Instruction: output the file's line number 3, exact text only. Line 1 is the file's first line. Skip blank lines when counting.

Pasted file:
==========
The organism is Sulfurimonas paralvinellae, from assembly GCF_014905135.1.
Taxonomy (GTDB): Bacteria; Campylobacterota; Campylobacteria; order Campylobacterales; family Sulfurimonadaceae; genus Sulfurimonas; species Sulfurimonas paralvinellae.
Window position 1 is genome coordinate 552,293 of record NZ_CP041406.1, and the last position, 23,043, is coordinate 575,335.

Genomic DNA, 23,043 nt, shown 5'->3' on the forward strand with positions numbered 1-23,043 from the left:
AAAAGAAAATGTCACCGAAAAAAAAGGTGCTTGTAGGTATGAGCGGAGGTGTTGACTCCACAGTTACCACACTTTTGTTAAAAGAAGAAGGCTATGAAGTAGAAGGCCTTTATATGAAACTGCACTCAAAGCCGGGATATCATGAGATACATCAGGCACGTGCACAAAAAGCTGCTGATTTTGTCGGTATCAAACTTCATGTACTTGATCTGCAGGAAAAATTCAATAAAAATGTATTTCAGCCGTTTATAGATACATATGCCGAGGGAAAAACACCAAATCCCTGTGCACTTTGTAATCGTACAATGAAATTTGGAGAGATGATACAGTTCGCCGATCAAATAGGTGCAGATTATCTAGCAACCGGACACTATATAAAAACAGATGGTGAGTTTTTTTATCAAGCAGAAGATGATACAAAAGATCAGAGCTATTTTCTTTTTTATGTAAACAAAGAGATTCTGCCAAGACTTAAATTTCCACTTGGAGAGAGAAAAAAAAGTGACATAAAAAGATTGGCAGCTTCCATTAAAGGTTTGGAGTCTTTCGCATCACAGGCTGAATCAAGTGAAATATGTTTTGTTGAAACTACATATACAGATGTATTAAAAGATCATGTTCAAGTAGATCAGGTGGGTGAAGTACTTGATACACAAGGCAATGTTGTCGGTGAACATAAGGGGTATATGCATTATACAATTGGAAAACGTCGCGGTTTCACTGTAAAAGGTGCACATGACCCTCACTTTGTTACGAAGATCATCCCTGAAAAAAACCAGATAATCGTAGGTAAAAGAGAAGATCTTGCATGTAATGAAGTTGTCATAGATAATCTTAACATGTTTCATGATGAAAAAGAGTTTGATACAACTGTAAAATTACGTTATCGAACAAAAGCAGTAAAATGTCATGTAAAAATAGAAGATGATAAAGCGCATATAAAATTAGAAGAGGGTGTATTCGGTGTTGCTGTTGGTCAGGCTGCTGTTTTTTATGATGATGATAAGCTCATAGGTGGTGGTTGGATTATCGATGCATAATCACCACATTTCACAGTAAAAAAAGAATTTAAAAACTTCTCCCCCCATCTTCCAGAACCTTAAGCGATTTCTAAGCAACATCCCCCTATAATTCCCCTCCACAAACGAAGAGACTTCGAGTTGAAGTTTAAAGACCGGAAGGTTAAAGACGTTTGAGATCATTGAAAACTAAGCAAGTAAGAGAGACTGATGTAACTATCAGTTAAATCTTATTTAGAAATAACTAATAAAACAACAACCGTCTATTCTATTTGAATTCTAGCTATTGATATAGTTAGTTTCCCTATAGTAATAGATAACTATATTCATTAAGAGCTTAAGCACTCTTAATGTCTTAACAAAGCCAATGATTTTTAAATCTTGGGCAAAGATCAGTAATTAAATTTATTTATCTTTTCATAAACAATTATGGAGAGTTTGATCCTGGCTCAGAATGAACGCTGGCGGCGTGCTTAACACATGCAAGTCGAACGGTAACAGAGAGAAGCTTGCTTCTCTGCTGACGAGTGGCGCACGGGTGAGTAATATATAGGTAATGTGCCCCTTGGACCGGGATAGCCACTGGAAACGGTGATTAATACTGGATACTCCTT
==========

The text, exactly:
Window position 1 is genome coordinate 552,293 of record NZ_CP041406.1, and the last position, 23,043, is coordinate 575,335.